Archive for

September, 2012


September 17, 2012 10:11 pm

bacon number

six degress of Kevin BaconWhen I was taking  A-levels, my  media studies teacher introduced us to a game called the Six Degrees of Kevin Bacon. The basic principal (based on the six degrees of separation concept) was to pick any actor, and to try to get back to Kevin Bacon within 6 moves

For example: Steve Buschemi

Steve Buschemi was in Reservoir Dogs with Chris Penn, who was in Footloose with Kevin Bacon — 2 moves.

Why Kevin Bacon? Well, the game was created by Craig Fass, Brian Turtle and Mike Ginelli (who also wrote the book, pictured), who wrote in to The Jon Stewart Show, explaining that they had realized “that Kevin Bacon was the centre of the entertainment universe.” Whether or not that is the case, Bacon has certainly been in a lot of films with a lot of different actors, and so is well placed to be the centre of such a game.

I was introduced to the Six Degrees of Kevin Bacon game at the height of my movie-watching youth. It was in the days when I had an encyclopaedic knowledge of contemporary Hollywood films, their actors and directors. Consequently, I ruled at this game. I could find a connection for almost anyone.

Today, my knowledge of actors has waned, and I am no longer the  Six Degrees of Kevin Bacon titan that I once was. But fortunately, Google has come to my rescue. They have added the ‘bacon number’ feature to their search engine. Just type the name of an actor, followed by ‘bacon number’, and Google will tell you how many degrees of separation they are from Kevin Bacon. Genius.

Some people might suggest that this has taken the fun out of the game. It’s probably a fair point, but it has unwittingly created a new game – what’s the highest bacon number you can find? The search engine is so good, I am yet to see an actor with a Bacon number higher than 3. Even Edward G. Robinson and Marlene Dietrich only have a bacon number of 2, as does Barak Obama, suprisingly.

So, as with pretty much everything in this world, the internet has changed a simple, if somewhat nerdy, game from my youth. But a game, of sorts, it remains. I wonder today’s movie-obsessed teenagers will play it with the tenacity that I used to.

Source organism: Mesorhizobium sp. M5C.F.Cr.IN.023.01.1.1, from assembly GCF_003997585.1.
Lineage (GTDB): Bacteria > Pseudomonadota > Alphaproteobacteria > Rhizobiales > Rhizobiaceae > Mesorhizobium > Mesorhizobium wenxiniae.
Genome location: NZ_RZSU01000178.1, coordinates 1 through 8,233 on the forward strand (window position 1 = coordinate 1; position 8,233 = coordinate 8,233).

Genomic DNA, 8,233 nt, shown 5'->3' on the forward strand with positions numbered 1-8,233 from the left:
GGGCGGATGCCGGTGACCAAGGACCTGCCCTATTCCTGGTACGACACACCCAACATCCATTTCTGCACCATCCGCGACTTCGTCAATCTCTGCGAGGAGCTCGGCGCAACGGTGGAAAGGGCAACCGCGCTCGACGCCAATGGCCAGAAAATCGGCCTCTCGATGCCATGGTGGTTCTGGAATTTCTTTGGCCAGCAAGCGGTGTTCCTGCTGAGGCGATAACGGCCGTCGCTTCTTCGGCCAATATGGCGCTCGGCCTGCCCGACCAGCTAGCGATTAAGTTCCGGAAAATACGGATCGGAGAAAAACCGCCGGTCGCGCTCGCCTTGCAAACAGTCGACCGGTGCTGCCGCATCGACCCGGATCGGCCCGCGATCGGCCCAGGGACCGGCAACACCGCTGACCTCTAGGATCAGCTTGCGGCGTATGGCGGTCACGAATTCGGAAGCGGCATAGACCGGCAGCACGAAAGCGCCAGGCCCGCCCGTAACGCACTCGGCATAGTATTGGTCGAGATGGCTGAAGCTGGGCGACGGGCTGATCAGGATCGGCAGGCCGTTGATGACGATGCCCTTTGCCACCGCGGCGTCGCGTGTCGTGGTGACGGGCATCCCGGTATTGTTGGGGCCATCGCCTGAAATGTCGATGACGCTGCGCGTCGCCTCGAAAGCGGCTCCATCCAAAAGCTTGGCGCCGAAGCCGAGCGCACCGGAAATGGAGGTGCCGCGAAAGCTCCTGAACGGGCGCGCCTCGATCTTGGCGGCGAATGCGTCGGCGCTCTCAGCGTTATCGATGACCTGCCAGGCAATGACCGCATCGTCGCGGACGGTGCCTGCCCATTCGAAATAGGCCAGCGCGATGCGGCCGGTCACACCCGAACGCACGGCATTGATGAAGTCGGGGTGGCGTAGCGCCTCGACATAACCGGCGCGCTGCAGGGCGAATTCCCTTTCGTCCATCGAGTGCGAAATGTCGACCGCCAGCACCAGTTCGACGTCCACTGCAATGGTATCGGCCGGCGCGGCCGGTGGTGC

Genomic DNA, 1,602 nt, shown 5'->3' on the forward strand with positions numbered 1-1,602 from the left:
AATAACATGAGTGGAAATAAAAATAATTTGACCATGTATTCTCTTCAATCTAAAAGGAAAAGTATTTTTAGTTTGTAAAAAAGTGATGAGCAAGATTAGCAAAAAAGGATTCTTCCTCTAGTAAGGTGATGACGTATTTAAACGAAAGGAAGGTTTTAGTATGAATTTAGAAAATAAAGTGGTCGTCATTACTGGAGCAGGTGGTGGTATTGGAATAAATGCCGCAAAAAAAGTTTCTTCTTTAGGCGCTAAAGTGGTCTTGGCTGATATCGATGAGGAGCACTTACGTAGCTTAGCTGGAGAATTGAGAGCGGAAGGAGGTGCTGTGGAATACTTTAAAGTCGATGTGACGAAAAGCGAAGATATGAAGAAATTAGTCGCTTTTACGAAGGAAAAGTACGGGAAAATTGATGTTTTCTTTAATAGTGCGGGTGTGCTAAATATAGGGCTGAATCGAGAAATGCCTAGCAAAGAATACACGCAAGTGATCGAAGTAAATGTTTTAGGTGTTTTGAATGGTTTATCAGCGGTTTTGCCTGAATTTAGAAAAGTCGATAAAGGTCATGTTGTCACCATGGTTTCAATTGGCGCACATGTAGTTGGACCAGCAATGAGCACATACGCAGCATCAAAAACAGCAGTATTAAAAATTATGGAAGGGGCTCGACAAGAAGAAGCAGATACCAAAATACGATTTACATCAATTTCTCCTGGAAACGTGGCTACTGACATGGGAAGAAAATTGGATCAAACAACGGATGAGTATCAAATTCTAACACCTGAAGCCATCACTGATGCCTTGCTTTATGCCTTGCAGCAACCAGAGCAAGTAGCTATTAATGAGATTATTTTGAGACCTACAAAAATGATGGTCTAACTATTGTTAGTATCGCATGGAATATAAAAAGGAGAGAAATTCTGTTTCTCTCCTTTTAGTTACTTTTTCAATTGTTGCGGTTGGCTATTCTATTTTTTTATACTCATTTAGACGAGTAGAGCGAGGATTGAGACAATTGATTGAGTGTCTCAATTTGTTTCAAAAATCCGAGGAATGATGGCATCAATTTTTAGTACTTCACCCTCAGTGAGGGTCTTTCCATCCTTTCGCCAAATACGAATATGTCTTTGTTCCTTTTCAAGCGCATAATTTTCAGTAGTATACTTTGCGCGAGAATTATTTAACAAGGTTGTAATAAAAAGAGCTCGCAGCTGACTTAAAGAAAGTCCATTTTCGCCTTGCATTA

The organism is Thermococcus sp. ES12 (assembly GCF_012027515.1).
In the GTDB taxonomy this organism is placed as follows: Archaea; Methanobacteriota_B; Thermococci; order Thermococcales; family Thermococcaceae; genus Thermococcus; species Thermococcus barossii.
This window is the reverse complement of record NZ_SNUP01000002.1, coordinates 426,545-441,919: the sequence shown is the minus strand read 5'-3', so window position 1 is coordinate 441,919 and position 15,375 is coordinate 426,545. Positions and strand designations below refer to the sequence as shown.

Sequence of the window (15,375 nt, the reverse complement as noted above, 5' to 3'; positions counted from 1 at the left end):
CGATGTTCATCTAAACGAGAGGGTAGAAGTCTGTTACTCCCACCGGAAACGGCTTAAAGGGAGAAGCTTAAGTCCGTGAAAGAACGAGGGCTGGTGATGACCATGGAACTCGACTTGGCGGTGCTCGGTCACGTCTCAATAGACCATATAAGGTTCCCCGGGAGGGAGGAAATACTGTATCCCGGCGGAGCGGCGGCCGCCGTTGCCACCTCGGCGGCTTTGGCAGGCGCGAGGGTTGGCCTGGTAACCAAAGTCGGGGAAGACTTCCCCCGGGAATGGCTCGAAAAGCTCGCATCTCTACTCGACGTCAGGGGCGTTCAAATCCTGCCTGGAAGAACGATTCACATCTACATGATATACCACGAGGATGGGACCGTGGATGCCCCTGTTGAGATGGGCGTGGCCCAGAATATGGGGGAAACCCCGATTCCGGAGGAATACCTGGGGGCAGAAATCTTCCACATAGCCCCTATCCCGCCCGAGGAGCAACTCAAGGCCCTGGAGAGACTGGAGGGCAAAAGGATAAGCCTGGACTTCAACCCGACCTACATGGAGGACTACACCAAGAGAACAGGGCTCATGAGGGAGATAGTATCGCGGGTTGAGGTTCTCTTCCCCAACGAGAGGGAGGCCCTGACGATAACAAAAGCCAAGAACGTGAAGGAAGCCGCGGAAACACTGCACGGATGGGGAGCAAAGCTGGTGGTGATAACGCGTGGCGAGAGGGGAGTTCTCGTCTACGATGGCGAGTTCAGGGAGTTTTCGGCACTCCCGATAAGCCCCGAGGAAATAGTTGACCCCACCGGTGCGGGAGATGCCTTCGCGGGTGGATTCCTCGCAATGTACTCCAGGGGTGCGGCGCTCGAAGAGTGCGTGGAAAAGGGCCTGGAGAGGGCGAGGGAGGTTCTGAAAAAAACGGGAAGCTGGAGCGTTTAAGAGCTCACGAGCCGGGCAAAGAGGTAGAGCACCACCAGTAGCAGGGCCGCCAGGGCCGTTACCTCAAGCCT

9:25 pm

hula cam

I got started in video and film by making juggling videos, many years ago now, and I was always interested in having a camera attached to a juggling prop to give the prop’s perspective on the action. In those days, little cameras like that were way out of my price range, and so I was never able to realize it. But today, we have the GoPro, the affordable crash-cam, and Rob Volkel has had the inspired idea to strap one to a hula hoop.

This is, without doubt, the best juggling prop to attach a camera to, because of the nature of the hoops motion you get a disorienting, but not motion-sickness-inducing, view of the action. Its very cool, a really interesting perspective on hula hooping … and all the pretty girls don’t hurt.

September 8, 2012 1:03 pm

old school stereo

In honour of nothing in particular, imgur user thealetent has found a collection of classic Cavenders cigarette card stereoscopic images taken between 1927 and 1931 by  J. Dearden Holmes, and has compiled them in such as way as to make the viewing easy an possible without the need for glasses.

Personally, as someone who is generally enthusiastic about the possibilities of stereoscopic 3D (although often disappointed with its implementation), I find these early examples to be fascinating. Not only do they show how old the technique is, but also demonstrates some of the problems and pitfalls (misalignment, scratches and exposure shifts) which have dogged stereoscopic images in their early days, and which only digital image processing has been able to solve.

The whole collection can be viewed here.